El Nino threat: What Zim farmers should do

ZIMBABWE is likely to experience nor­mal to below-normal rainfall in the 2023-2024 cropping season due to the El Niño phenomenon that may affect Southern Africa, and farmers should plant early, go for short-season maize varieties and adopt drought-resistant and early-matur­ing crops, according to experts.

The phenomenon, which is not new to Zimbabwe and the region, usually causes delayed and erratic rains, thus, adversely affecting crops and livestock.

Zimbabwe Farmers Union (ZFU) exec­utive director Mr Paul Zakariya said, in practice, information on the phenomenon should be readily available to farmers in order to ensure adequate planning.

He said this is not the first time the country has had an El Nino-induced drought, hence, there are valuable lessons learned from the past.

“What we used in the past is what we should use, but if that did not work, we should try new things. In practice, we need to have weather information ready for the farmers, and that information should be area-specific so that farmers know exactly what time to plant in their area, what type of seeds they should plant in their area and the levels of rainfall.

“Beyond that, we need to ensure, since it is not the first time, that we have started to prepare ourselves for mitigation, such as the utilisation of water bodies that we have to irrigate our crops and during long dry spells to supplement with irrigation,” he said in an interview.

He said farmers, especially in areas without irrigation facilities, should adopt short-season varieties that mature early.

“The short-season varieties are there; it will not make sense to grow long-season varieties, and it is that information that should be given to farmers so they can do things differently,” said Mr Zakariya.

He noted that climate change is real and will stay with us, and if we are not prepared for it, it becomes a problem every time the phenomenon occurs.

“Therefore, investment must go towards irrigation, and smallholder farmers should be encouraged to buy small irrigation equipment that can be moved from one field to another, and the farmers will be able to produce all year round, which speaks to food security,” he said.

Seed Co Limited, a leading seed pro­ducer, recently said it was investing more in drought-tolerant maize seed varieties to mitigate the effects of climate change.

Climate change is making droughts more frequent and severe globally, threat­ening food security. In Zimbabwe, the phe­nomenon is bringing harsher and more frequent droughts, threatening the staple maize crop.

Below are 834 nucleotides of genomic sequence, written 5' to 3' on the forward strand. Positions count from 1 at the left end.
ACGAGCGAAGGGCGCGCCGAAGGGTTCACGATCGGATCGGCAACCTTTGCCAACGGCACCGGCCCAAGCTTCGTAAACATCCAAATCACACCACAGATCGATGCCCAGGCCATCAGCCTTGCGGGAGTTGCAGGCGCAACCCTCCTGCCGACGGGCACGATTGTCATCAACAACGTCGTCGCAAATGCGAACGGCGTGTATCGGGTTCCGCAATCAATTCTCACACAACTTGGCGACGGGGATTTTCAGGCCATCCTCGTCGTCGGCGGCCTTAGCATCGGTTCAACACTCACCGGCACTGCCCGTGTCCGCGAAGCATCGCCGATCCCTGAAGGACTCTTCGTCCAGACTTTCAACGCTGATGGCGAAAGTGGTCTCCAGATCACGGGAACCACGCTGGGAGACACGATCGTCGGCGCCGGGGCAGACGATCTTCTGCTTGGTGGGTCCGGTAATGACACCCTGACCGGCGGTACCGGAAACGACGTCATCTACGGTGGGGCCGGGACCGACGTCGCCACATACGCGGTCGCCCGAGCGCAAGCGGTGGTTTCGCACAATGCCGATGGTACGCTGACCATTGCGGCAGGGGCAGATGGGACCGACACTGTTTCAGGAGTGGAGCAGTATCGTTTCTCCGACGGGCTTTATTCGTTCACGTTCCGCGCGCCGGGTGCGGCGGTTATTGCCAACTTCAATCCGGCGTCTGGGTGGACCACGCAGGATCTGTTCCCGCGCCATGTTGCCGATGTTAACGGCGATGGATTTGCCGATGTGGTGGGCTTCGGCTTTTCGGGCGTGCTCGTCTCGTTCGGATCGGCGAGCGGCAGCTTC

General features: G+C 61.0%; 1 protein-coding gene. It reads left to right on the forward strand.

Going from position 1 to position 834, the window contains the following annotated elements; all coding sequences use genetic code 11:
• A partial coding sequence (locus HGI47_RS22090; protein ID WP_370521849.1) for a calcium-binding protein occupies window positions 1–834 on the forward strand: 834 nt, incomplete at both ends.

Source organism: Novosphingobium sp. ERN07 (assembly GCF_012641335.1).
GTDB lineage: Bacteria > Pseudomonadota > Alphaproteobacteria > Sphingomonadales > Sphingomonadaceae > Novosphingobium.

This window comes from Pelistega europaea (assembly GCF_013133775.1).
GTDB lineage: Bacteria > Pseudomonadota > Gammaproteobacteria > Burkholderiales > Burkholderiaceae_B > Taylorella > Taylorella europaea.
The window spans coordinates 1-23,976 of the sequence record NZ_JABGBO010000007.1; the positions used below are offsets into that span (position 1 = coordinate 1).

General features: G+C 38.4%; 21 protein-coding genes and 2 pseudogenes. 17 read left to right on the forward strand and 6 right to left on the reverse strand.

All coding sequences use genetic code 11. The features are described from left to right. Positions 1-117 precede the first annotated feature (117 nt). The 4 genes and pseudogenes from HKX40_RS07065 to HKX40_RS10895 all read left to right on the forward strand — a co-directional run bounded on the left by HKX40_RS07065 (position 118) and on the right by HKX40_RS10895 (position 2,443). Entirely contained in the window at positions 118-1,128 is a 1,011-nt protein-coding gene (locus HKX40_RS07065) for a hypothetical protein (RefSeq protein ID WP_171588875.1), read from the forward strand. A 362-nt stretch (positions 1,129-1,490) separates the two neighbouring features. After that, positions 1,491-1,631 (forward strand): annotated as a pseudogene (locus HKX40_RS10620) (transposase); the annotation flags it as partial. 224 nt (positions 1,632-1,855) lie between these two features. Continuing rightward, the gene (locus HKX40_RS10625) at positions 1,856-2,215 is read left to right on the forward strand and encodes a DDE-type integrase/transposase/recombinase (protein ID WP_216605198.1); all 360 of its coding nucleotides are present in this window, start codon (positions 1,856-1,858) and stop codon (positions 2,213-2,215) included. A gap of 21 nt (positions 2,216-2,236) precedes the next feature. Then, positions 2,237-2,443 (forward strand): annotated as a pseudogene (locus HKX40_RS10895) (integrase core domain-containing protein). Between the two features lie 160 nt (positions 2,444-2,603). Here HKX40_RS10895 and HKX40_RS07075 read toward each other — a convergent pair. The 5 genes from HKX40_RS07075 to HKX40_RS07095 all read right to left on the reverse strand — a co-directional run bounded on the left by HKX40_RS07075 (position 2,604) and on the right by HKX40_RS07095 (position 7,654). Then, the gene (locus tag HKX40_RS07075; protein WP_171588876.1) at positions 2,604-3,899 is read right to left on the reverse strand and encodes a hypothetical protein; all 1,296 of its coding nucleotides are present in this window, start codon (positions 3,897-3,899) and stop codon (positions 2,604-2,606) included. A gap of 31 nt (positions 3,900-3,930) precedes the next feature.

In this regard, Seed Co has a breeding programme for developing early maturing seed varieties that will counter the effects of drought.

In 2020, Zimbabwe launched a US$47 million seven-year project with the sup­port of the Green Climate Fund and the United Nations Development Programme, aimed at strengthening the climate resil­ience of vulnerable communities.

Programmes such as Pfumvudza have increased resilience against climate change-induced drought impacts and improved yields in rural communities in Zimbabwe, where they have been imple­mented.

Agriculture expert Dr Renneth Mano said when there is more than 80 percent chance that Zimbabwe is likely to experi­ence El Nino drought-induced crop failure, farmers should not plant the same mix of grains (maize versus sorghum and millet) and oilseeds (soyabean versus sunflower and groundnuts) that they traditionally grow under normal rainfall conditions.

“Farmers must remember that there is no hybrid maize seed variety in Zimba­bwe or in the whole world that is more drought-tolerant than local varieties of sorghum and millet.

“There is no soyabean variety that is more resilient to drought or moisture stress than sunflower seed and ground­nuts,” he said.

Dr Mano said due to the high cost of farming inputs and elevated climate change risks, farmers must take the sea­sonal climate risk of drought-induced crop failure as a very important cost of produc­tion when projecting their expected profit per dollar spent on a crop.

He said smart farmers would choose to grow millet over maize if they had an 80 percent chance of making a profit of US$100 from a hectare of millet and only a 20 percent chance of making a US$150 profit from a hectare of maize, because maize is more vulnerable to drought-in­duced crop failure.

Dr Mano said all dryland commercial farmers planning to take agricultural input loans to finance their 2023-2024 grain and oilseed crop production should insist on adding a weather-indexed crop insurance policy to their input loan agreement.

He said agricultural extension officers and banks offering farm input loans can help farmers choose the best weather-in­dexed insurance policies from reputable companies.

“Climate-smart agriculture is not only about digging big holes in the field to cap­ture and preserve moisture; it is also about choosing the right mix of crops to plant in a drought year compared to the right mix of crops to plant in a normal rainfall year.

“Smart agriculture is also about know­ing which risks a farmer can shoulder and which farming risks are best outsourced to specialised agricultural insurance companies offering competitively priced weather-indexed insurance policies,” said Dr Mano.

Mr Walter Rusike, a communal farmer in Mashonaland East province, said most growers in his area had been advised to go for Government-sponsored climate-proof agricultural practices such as Pfumvudza.

He said some farmers are considering dry planting, where they cast the seeds and then wait for the rain to fall. Sunday Mail Zimbabwe

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